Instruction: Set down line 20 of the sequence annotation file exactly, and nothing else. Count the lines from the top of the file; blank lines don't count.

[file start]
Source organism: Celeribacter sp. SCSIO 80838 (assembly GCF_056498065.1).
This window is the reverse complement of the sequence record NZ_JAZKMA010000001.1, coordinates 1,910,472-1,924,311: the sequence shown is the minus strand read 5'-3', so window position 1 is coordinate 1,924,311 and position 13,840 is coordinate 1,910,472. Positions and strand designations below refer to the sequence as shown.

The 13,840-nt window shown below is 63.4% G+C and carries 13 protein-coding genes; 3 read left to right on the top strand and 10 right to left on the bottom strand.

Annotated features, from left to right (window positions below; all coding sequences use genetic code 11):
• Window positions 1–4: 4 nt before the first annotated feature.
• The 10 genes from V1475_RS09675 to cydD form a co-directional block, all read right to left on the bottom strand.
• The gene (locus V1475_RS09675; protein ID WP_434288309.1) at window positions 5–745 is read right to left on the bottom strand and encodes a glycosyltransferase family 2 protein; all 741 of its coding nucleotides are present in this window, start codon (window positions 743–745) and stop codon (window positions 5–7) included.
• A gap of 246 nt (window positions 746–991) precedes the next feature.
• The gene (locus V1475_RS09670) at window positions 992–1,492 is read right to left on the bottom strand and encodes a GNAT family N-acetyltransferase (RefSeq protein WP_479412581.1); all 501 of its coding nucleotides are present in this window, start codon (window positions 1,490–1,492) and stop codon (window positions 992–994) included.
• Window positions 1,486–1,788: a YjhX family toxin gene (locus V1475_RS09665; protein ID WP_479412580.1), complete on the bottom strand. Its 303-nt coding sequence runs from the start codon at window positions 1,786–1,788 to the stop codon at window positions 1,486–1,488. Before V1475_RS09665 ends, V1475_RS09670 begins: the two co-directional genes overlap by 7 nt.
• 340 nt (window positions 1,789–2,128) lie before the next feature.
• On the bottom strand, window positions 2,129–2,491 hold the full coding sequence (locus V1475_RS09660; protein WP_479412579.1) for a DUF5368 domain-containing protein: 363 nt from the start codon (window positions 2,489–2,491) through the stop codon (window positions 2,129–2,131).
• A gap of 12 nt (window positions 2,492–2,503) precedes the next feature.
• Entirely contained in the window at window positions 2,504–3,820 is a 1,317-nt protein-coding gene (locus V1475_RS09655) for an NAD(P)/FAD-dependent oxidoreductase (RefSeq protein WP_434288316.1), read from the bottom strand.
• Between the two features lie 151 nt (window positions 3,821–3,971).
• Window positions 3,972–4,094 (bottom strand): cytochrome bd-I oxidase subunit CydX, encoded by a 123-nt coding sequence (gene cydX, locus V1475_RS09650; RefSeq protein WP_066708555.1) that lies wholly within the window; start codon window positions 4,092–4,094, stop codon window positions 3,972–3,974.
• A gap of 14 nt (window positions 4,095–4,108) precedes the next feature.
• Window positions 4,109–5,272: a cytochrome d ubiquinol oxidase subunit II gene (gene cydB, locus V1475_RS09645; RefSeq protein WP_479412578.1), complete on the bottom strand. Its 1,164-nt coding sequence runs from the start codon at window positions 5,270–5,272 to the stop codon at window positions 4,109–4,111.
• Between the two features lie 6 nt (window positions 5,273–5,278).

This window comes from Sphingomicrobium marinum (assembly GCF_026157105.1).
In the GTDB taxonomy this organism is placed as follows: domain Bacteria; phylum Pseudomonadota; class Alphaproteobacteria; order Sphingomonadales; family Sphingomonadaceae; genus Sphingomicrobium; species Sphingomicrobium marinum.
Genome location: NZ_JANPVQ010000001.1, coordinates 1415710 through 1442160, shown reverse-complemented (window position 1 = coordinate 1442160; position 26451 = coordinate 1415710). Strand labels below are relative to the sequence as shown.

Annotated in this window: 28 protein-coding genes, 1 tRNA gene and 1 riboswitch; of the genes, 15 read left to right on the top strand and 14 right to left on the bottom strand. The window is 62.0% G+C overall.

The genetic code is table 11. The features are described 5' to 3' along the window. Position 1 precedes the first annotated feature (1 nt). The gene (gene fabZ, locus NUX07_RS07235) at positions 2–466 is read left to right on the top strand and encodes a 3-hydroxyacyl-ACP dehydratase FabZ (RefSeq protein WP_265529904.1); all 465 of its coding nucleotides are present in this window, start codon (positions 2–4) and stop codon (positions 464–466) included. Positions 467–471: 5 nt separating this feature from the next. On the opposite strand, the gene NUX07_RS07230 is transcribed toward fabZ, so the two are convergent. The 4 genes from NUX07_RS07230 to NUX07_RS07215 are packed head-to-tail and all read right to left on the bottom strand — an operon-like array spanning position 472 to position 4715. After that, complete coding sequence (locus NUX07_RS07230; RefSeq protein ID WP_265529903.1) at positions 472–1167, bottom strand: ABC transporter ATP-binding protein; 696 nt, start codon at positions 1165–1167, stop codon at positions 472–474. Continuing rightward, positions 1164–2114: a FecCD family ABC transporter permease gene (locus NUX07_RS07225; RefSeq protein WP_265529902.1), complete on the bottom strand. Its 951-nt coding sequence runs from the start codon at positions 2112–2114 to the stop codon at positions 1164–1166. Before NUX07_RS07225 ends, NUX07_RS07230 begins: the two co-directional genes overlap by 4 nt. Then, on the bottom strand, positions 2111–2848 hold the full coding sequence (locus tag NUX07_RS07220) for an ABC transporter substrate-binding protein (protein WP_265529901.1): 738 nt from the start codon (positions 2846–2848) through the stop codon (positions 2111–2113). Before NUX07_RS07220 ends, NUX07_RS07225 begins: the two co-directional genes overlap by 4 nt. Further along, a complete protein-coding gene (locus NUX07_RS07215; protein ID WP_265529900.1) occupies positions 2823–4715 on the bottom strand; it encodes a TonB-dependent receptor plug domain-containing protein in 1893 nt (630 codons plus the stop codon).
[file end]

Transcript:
This window comes from Sphingomicrobium marinum (assembly GCF_026157105.1).